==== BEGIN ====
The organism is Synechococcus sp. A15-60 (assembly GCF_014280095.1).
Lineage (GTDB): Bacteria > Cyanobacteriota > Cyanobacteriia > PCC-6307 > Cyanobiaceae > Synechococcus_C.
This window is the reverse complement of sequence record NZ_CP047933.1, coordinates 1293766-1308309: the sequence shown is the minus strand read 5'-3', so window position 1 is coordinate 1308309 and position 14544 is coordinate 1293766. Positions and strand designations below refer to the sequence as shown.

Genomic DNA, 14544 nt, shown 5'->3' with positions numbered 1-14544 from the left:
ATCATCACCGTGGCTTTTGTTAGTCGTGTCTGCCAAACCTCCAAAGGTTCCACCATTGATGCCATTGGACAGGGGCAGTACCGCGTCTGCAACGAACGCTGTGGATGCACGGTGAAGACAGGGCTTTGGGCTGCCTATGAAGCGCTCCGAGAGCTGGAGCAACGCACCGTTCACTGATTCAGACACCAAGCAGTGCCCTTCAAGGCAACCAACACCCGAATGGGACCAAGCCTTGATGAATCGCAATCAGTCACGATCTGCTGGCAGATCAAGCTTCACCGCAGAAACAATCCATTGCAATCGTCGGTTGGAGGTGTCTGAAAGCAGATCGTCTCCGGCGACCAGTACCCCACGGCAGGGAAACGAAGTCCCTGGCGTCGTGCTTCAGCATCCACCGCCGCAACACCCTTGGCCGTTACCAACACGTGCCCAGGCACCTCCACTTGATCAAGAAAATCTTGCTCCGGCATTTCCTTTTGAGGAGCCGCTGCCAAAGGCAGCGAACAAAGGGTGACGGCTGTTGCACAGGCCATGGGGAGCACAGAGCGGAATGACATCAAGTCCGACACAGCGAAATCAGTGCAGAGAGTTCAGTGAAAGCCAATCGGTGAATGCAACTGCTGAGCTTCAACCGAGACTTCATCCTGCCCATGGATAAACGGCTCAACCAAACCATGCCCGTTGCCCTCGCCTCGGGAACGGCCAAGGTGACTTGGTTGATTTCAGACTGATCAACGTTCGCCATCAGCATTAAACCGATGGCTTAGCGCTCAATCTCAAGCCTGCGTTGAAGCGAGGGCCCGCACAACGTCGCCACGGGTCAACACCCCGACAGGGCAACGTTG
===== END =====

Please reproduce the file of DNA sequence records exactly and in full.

The organism is Synechococcus sp. A15-60 (assembly GCF_014280095.1).
Lineage (GTDB): Bacteria > Cyanobacteriota > Cyanobacteriia > PCC-6307 > Cyanobiaceae > Synechococcus_C.
This window is the reverse complement of sequence record NZ_CP047933.1, coordinates 1293766-1308309: the sequence shown is the minus strand read 5'-3', so window position 1 is coordinate 1308309 and position 14544 is coordinate 1293766. Positions and strand designations below refer to the sequence as shown.

Genomic DNA, 14544 nt, shown 5'->3' with positions numbered 1-14544 from the left:
ATCATCACCGTGGCTTTTGTTAGTCGTGTCTGCCAAACCTCCAAAGGTTCCACCATTGATGCCATTGGACAGGGGCAGTACCGCGTCTGCAACGAACGCTGTGGATGCACGGTGAAGACAGGGCTTTGGGCTGCCTATGAAGCGCTCCGAGAGCTGGAGCAACGCACCGTTCACTGATTCAGACACCAAGCAGTGCCCTTCAAGGCAACCAACACCCGAATGGGACCAAGCCTTGATGAATCGCAATCAGTCACGATCTGCTGGCAGATCAAGCTTCACCGCAGAAACAATCCATTGCAATCGTCGGTTGGAGGTGTCTGAAAGCAGATCGTCTCCGGCGACCAGTACCCCACGGCAGGGAAACGAAGTCCCTGGCGTCGTGCTTCAGCATCCACCGCCGCAACACCCTTGGCCGTTACCAACACGTGCCCAGGCACCTCCACTTGATCAAGAAAATCTTGCTCCGGCATTTCCTTTTGAGGAGCCGCTGCCAAAGGCAGCGAACAAAGGGTGACGGCTGTTGCACAGGCCATGGGGAGCACAGAGCGGAATGACATCAAGTCCGACACAGCGAAATCAGTGCAGAGAGTTCAGTGAAAGCCAATCGGTGAATGCAACTGCTGAGCTTCAACCGAGACTTCATCCTGCCCATGGATAAACGGCTCAACCAAACCATGCCCGTTGCCCTCGCCTCGGGAACGGCCAAGGTGACTTGGTTGATTTCAGACTGATCAACGTTCGCCATCAGCATTAAACCGATGGCTTAGCGCTCAATCTCAAGCCTGCGTTGAAGCGAGGGCCCGCACAACGTCGCCACGGGTCAACACCCCGACAGGGCAACGTTG